Data from the recent observation of gravitational waves from the merger of a binary neutron star have been used to place a new and very precise upper limit on the mass of neutron stars. Luciano Rezzolla and colleagues at Goethe University in Frankfurt, Germany have calculated that a neutron star can be as large as 2.16 solar masses without collapsing under its own gravity to form a black hole.
Neutron stars are formed when a star larger than the Sun explodes in a supernova, leaving behind an extremely dense and compact remnant. If the remnant is more massive than about two Suns, it will collapse into a black hole. Smaller remnants avoid collapse and become neutron stars. However, the internal properties of neutron stars have long been a mystery for physicists, making it especially difficult to make a precise calculation of the upper limit on the mass of neutron stars.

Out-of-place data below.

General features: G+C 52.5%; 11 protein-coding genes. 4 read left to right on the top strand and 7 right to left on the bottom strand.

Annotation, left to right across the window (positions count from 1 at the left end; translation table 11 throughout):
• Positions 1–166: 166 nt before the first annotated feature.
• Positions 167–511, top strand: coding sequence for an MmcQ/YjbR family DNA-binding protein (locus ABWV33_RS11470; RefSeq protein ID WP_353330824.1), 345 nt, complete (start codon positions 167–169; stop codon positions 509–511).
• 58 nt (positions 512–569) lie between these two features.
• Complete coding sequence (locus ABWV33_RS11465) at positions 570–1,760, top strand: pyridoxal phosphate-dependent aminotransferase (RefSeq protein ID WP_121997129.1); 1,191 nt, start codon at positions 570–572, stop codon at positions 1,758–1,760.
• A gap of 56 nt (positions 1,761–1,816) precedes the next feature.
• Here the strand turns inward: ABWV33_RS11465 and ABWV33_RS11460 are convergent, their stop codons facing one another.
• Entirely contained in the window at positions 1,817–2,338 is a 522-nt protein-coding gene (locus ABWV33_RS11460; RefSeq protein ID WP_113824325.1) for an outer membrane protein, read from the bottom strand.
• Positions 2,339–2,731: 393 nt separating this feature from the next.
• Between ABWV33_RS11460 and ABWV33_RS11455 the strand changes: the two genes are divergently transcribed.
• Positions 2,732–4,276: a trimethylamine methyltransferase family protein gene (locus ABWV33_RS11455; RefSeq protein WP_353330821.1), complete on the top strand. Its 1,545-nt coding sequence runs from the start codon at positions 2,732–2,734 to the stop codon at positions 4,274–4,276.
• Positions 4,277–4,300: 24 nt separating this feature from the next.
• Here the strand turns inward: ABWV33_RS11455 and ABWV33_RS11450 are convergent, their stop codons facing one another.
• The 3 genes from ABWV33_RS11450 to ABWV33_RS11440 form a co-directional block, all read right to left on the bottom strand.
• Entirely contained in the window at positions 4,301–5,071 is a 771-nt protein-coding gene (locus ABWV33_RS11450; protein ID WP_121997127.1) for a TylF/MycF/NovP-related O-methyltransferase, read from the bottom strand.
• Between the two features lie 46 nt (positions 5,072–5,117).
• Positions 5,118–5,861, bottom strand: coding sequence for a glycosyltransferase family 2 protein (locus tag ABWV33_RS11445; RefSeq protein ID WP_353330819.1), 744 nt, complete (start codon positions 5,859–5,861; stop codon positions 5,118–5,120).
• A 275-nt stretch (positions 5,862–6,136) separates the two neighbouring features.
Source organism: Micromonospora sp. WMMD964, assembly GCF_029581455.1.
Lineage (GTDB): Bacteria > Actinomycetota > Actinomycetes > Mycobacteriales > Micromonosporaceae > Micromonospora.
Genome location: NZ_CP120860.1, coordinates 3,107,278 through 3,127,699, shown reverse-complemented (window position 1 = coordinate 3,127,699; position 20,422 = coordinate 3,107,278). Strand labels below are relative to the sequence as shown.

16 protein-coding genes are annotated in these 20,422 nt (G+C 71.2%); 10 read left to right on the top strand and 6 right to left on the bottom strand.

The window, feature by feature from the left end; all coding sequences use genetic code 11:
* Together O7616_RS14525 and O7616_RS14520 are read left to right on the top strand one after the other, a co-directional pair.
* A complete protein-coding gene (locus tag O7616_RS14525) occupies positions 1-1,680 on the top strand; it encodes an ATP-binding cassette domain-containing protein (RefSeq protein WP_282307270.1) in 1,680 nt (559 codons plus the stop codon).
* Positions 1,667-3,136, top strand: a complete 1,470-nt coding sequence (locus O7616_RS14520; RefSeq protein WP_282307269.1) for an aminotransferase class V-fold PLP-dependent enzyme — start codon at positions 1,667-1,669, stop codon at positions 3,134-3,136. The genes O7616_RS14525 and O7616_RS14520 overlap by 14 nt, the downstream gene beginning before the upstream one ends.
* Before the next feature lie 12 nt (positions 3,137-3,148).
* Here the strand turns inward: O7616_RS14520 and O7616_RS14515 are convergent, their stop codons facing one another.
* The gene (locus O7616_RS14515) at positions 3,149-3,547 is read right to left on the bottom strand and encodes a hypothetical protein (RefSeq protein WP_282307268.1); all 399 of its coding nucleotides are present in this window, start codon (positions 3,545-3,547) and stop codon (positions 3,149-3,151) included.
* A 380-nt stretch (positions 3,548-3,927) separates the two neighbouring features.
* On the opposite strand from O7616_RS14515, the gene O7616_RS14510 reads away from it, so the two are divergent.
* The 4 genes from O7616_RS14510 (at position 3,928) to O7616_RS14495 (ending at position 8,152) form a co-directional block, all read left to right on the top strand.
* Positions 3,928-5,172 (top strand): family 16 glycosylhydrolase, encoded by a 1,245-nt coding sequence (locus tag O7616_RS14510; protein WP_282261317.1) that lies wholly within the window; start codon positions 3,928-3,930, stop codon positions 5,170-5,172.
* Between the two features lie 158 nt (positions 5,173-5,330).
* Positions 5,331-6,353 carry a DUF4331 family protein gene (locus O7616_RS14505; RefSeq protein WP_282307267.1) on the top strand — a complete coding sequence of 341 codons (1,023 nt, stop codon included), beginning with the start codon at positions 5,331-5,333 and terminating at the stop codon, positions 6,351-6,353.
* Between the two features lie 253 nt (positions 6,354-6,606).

In August 2017 the LIGO and Virgo experiments detected gravitational waves characteristic of two neutron stars spiralling into each other, merging and collapsing into a black hole. The observations gave scientists a first glimpse into the interior structures of neutron stars.
Through theoretical calculations, Rezzolla and colleagues found the ability of the merged neutron star to sustain itself against gravitational collapse depended strongly on the dynamics of the nuclear matter inside. Uniformly rotating matter in the core of the object could hold out against collapse more effectively than non-rotating material.
However, the team also found that the properties of all the material inside neutron stars could be described using the same physical equations, regardless of the dynamics. This meant that calculating an upper mass limit for the merged neutron stars is much simpler than previously thought. Combining the data produced by LIGO and Virgo with their theoretical models, Rezzolla’s team could calculate their mass limit to be 2.16 solar masses, within an error of just a few per cent.
Rezzolla believes the work is an exciting early example of theoretical calculations being used to explain data from observations of gravitational waves. He hopes that his team’s calculation will be further refined using future observations of gravitational waves.
The research is described in The Astrophysical Journal Letters.